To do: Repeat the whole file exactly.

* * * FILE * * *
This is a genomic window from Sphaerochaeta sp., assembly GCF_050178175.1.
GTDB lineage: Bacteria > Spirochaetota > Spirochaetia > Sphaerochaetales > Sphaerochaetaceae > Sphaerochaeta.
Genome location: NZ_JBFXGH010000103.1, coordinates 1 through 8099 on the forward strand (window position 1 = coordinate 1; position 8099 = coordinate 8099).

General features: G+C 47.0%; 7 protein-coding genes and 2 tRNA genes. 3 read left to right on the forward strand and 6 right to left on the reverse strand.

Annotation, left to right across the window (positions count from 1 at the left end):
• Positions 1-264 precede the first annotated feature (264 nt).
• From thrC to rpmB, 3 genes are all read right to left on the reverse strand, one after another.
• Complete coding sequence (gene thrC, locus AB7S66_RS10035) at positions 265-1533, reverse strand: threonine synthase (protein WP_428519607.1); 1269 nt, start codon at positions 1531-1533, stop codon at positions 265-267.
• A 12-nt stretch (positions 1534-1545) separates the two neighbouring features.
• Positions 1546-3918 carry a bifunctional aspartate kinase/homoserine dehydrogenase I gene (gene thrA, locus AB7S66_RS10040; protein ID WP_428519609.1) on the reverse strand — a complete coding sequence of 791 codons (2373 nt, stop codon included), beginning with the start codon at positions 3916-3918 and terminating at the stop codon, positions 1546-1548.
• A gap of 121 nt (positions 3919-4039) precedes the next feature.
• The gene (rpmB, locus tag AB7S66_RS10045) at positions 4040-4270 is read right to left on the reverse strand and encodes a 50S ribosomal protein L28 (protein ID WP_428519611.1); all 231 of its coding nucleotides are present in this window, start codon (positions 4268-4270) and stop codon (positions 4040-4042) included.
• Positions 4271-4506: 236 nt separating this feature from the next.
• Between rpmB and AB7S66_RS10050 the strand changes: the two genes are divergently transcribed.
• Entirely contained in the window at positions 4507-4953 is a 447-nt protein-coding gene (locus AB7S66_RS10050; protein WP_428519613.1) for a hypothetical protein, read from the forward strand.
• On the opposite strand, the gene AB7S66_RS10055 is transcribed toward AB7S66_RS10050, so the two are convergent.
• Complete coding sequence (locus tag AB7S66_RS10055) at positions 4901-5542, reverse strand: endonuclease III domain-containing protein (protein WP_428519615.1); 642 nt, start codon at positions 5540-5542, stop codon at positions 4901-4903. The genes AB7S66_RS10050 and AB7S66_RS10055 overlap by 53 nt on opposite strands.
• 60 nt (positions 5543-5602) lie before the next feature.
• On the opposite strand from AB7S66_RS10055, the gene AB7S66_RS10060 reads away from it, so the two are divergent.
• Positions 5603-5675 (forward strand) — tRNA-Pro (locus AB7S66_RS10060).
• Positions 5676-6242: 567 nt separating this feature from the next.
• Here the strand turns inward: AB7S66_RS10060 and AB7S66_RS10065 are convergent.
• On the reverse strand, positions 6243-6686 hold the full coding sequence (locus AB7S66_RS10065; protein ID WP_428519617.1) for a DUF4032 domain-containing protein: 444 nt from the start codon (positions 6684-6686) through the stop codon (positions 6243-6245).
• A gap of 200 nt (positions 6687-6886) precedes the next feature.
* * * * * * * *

This is a genomic window from Sphaerochaeta sp., assembly GCF_050178175.1.
GTDB lineage: Bacteria > Spirochaetota > Spirochaetia > Sphaerochaetales > Sphaerochaetaceae > Sphaerochaeta.
Genome location: NZ_JBFXGH010000103.1, coordinates 1 through 8099 on the forward strand (window position 1 = coordinate 1; position 8099 = coordinate 8099).

General features: G+C 47.0%; 7 protein-coding genes and 2 tRNA genes. 3 read left to right on the forward strand and 6 right to left on the reverse strand.

Annotation, left to right across the window (positions count from 1 at the left end):
• Positions 1-264 precede the first annotated feature (264 nt).
• From thrC to rpmB, 3 genes are all read right to left on the reverse strand, one after another.
• Complete coding sequence (gene thrC, locus AB7S66_RS10035) at positions 265-1533, reverse strand: threonine synthase (protein WP_428519607.1); 1269 nt, start codon at positions 1531-1533, stop codon at positions 265-267.
• A 12-nt stretch (positions 1534-1545) separates the two neighbouring features.
• Positions 1546-3918 carry a bifunctional aspartate kinase/homoserine dehydrogenase I gene (gene thrA, locus AB7S66_RS10040; protein ID WP_428519609.1) on the reverse strand — a complete coding sequence of 791 codons (2373 nt, stop codon included), beginning with the start codon at positions 3916-3918 and terminating at the stop codon, positions 1546-1548.
• A gap of 121 nt (positions 3919-4039) precedes the next feature.
• The gene (rpmB, locus tag AB7S66_RS10045) at positions 4040-4270 is read right to left on the reverse strand and encodes a 50S ribosomal protein L28 (protein ID WP_428519611.1); all 231 of its coding nucleotides are present in this window, start codon (positions 4268-4270) and stop codon (positions 4040-4042) included.
• Positions 4271-4506: 236 nt separating this feature from the next.
• Between rpmB and AB7S66_RS10050 the strand changes: the two genes are divergently transcribed.
• Entirely contained in the window at positions 4507-4953 is a 447-nt protein-coding gene (locus AB7S66_RS10050; protein WP_428519613.1) for a hypothetical protein, read from the forward strand.
• On the opposite strand, the gene AB7S66_RS10055 is transcribed toward AB7S66_RS10050, so the two are convergent.
• Complete coding sequence (locus tag AB7S66_RS10055) at positions 4901-5542, reverse strand: endonuclease III domain-containing protein (protein WP_428519615.1); 642 nt, start codon at positions 5540-5542, stop codon at positions 4901-4903. The genes AB7S66_RS10050 and AB7S66_RS10055 overlap by 53 nt on opposite strands.
• 60 nt (positions 5543-5602) lie before the next feature.
• On the opposite strand from AB7S66_RS10055, the gene AB7S66_RS10060 reads away from it, so the two are divergent.
• Positions 5603-5675 (forward strand) — tRNA-Pro (locus AB7S66_RS10060).
• Positions 5676-6242: 567 nt separating this feature from the next.
• Here the strand turns inward: AB7S66_RS10060 and AB7S66_RS10065 are convergent.
• On the reverse strand, positions 6243-6686 hold the full coding sequence (locus AB7S66_RS10065; protein ID WP_428519617.1) for a DUF4032 domain-containing protein: 444 nt from the start codon (positions 6684-6686) through the stop codon (positions 6243-6245).
• A gap of 200 nt (positions 6687-6886) precedes the next feature.